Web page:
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By Johannes Lehmann, edited by Krisy Gashler
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  • Department of Global Development
  • School of Integrative Plant Science
  • Agriculture
  • Climate
  • Soil

Johannes Lehmann, the Liberty Hyde Bailey Professor in the School of Integrative Plant Science and the Department of Global Development, is at the forefront of research on biochar, a form of charcoal created by heating biomass (like manure or food processing waste) at moderate temperatures and without oxygen – a process called pyrolysis. Biochar systems can help reduce greenhouse gas emissions, pull carbon from the atmosphere and improve soil health.

You started working with biochar in the late 1990s; what have you learned about how it benefits people and the planet?
Johannes Lehmann standing in Cornell's pyrolysis facility
Lehmann. Photo by Allison Usavage

The way charring fundamentally changes the composition of organic matter dramatically reduces the emissions of greenhouse gases that would otherwise have been emitted from residues that we apply to soil. But biochar also interacts with soil-based organisms to reduce emissions of carbon dioxide and nitrous oxide from existing soil organic matter. Biochar increases average crop yields as much as inorganic fertilizer, but even more than inorganic fertilizers where soils are less responsive to nutrient additions. But what may turn out to be the most critical game changer is the way biochar has altered the conversation about soils, systems thinking, and innovation: the new perspective has attracted students into the field, taught us that we had to use a life-cycle perspective in understanding soil effects on climate, and made abundantly clear that new ideas are lurking everywhere.

What is the most pressing need for additional research on biochar?

Much remains to be done on the science side, but the most important action right now is shaping policy and financial instruments: Developing carbon markets and the regulatory framework to allow industry adoption is key to safely scaling up the climate benefits of biochar.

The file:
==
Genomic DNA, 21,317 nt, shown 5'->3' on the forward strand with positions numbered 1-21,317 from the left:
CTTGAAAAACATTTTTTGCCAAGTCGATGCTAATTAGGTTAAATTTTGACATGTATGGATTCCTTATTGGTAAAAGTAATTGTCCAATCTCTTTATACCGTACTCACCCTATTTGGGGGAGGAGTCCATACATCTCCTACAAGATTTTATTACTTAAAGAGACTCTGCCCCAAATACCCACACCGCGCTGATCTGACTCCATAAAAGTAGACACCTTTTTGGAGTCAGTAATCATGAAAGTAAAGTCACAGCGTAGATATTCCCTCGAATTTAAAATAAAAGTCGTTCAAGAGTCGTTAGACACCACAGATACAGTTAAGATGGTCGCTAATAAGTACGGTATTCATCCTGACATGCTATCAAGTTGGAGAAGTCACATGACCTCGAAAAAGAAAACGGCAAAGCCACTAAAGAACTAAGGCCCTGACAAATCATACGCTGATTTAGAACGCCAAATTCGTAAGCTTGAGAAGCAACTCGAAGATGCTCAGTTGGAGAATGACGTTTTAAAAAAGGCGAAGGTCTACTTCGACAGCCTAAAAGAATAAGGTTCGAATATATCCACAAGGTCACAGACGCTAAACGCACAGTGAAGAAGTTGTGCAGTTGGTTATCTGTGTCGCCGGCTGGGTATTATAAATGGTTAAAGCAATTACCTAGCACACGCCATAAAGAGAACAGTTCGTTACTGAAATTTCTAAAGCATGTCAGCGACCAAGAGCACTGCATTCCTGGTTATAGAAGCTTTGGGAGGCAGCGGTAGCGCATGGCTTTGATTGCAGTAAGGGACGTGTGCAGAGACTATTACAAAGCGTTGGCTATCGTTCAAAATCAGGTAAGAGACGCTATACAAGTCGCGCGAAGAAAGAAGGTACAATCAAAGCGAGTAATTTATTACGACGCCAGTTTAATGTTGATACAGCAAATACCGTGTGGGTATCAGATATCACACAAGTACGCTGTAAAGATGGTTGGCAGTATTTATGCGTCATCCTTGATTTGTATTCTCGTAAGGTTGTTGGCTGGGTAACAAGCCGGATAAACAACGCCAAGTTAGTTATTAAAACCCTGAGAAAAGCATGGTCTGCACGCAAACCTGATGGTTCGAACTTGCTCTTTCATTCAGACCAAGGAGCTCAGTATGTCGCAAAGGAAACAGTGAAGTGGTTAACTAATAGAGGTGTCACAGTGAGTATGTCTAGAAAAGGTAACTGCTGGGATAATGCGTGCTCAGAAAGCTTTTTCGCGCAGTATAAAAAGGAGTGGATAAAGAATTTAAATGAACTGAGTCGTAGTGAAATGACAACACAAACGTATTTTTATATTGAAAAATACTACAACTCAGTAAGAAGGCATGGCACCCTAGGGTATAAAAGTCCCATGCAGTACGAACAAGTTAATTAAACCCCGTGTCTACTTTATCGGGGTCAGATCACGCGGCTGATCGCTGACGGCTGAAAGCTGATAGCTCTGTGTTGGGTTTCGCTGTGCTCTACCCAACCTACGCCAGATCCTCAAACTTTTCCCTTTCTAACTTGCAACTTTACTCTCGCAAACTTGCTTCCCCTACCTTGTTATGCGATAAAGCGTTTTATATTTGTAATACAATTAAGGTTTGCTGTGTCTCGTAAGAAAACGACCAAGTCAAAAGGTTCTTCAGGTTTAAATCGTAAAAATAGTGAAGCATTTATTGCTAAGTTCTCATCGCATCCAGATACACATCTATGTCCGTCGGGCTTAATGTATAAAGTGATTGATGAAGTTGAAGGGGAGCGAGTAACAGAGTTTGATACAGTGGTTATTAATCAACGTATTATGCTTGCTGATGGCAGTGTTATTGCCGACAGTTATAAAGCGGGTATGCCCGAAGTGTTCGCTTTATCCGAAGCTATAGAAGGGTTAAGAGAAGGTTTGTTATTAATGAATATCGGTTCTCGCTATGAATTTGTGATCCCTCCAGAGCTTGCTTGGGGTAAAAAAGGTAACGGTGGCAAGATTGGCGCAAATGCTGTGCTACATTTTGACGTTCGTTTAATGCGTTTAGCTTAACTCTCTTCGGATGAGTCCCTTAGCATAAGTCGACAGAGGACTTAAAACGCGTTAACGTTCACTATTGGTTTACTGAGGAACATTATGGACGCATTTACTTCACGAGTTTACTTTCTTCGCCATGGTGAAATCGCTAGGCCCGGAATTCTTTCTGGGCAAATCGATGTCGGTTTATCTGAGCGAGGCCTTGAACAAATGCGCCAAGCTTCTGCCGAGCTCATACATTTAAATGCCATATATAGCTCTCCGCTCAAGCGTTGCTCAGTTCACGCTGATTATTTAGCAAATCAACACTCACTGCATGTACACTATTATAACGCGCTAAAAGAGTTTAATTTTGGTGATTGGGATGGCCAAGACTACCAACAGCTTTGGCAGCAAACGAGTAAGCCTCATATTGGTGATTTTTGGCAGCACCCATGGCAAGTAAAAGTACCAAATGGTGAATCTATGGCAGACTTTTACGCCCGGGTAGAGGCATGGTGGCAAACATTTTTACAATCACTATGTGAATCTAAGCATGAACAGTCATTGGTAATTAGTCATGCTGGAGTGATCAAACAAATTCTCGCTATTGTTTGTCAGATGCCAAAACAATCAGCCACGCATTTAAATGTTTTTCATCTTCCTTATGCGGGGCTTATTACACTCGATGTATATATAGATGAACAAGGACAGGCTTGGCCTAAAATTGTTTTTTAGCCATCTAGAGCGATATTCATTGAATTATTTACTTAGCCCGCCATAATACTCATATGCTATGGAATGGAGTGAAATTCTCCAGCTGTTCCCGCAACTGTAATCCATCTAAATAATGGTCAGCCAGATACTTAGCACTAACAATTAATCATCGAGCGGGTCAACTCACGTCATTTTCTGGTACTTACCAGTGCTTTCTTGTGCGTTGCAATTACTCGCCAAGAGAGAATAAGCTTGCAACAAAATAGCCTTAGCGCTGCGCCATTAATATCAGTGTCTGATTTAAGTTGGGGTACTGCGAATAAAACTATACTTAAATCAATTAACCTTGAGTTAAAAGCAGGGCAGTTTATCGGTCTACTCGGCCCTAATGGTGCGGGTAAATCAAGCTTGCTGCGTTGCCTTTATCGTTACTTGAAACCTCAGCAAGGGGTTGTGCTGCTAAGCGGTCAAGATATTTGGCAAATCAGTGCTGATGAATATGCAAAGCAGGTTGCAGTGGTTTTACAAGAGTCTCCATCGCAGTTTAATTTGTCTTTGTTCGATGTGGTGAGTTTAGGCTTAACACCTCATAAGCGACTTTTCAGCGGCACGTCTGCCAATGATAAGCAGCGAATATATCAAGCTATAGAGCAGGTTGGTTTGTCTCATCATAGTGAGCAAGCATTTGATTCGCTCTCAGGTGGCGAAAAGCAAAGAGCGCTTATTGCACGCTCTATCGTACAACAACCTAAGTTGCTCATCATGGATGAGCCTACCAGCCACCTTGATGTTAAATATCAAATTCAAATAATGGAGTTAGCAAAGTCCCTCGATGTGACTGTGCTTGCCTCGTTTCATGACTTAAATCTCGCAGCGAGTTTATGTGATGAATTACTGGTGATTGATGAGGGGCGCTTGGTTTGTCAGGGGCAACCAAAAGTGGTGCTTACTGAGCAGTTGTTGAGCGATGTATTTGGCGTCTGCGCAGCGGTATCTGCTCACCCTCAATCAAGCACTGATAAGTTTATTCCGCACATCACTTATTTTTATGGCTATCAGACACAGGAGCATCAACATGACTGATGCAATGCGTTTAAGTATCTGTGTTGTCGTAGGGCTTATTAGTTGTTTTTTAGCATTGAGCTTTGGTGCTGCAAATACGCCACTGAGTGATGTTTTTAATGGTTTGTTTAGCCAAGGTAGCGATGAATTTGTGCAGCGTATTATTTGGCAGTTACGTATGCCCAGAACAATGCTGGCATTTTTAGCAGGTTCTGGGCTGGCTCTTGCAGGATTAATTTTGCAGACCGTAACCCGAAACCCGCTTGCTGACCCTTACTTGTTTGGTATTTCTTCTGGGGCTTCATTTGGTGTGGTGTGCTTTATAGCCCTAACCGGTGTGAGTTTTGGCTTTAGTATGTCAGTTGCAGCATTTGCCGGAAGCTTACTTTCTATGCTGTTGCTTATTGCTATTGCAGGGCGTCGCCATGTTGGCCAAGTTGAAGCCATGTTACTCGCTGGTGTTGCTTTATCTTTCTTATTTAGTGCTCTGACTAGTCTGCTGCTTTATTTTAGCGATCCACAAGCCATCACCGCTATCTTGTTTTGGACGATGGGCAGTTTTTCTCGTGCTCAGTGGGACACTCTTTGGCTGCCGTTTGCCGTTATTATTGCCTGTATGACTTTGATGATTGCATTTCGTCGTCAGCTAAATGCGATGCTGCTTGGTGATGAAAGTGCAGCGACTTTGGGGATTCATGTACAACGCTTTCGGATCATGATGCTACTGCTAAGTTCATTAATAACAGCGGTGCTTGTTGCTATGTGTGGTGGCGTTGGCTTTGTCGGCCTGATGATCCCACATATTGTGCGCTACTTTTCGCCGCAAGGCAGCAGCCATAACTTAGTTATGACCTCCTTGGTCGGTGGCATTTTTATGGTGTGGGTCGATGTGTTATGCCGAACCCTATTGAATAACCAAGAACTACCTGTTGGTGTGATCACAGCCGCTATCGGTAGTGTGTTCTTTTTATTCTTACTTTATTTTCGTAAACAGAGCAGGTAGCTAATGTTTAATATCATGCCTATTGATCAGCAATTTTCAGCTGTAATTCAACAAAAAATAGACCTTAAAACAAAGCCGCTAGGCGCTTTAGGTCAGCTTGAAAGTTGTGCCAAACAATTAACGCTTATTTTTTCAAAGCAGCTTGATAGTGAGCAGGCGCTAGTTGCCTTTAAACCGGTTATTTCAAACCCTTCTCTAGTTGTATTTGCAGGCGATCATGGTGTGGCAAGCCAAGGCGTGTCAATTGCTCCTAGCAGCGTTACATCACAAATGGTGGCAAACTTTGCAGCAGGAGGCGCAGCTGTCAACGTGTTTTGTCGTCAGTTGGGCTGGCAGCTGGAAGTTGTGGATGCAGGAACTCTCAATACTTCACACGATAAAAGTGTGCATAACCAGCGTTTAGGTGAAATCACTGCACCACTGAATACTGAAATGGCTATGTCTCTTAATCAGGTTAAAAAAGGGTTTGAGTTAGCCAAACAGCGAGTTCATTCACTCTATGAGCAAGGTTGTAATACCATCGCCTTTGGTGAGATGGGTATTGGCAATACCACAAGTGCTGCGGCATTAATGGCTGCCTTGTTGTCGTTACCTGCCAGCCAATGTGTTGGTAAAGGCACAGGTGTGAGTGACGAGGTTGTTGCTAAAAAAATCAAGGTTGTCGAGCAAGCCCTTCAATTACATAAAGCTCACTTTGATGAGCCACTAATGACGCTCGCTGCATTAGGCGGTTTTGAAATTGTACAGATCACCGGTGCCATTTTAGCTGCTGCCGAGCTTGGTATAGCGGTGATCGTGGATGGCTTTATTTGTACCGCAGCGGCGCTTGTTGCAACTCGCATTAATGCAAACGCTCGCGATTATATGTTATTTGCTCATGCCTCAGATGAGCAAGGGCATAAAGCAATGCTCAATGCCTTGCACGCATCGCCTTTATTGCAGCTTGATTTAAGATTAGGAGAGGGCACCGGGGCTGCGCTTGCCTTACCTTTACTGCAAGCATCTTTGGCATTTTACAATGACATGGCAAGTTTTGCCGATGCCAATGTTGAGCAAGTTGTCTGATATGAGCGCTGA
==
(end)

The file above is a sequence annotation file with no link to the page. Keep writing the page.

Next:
There has not been much scale-up as yet, which is reasonable – we can’t expect the technology development and the scale-up to happen in the same decade – but we also can’t afford to wait any longer to find out what the actual potential is. Modern photovoltaic and wind energy technology existed in the 1950s, but it took another 50 years to see real scale-up and adoption of those technologies. We need to move much more quickly to position biochar to achieve its sustainable potential to help mitigate catastrophic climate impacts. After we exhaust all options to reduce existing emissions, we have few near-term tools to withdraw atmospheric carbon dioxide in our global tool box, and we cannot afford to not explore them all.

With COP26 happening right now, what message do you want to share with policymakers and the public?

There needs to be a handshake between science and implementation through public-private partnerships to create living-learning laboratories. Thus far, our research on biochar has been limited to small companies, individual farms and small research plots. To really understand the costs and benefits of biochar, we need field-scale, landscape-scale, global-scale studies, and we can’t do that alone as academics; that requires farmers, industry and government working cooperatively to implement this technology.

One good example: The New York State Energy Research and Development Authority (NYSERDA) granted $1 million to put a biochar pyrolysis unit on a New York dairy farm. When it’s completed next year, it’ll be the first New York dairy farm with such a unit and one of only a handful in the United States. There are so many other potential partners, though: wastewater treatment plants, dairy and other food processors, even grocery stores – basically, any entity that produces or manages biological waste is a potential source of biochar and, therefore, a source of climate change mitigation.

 

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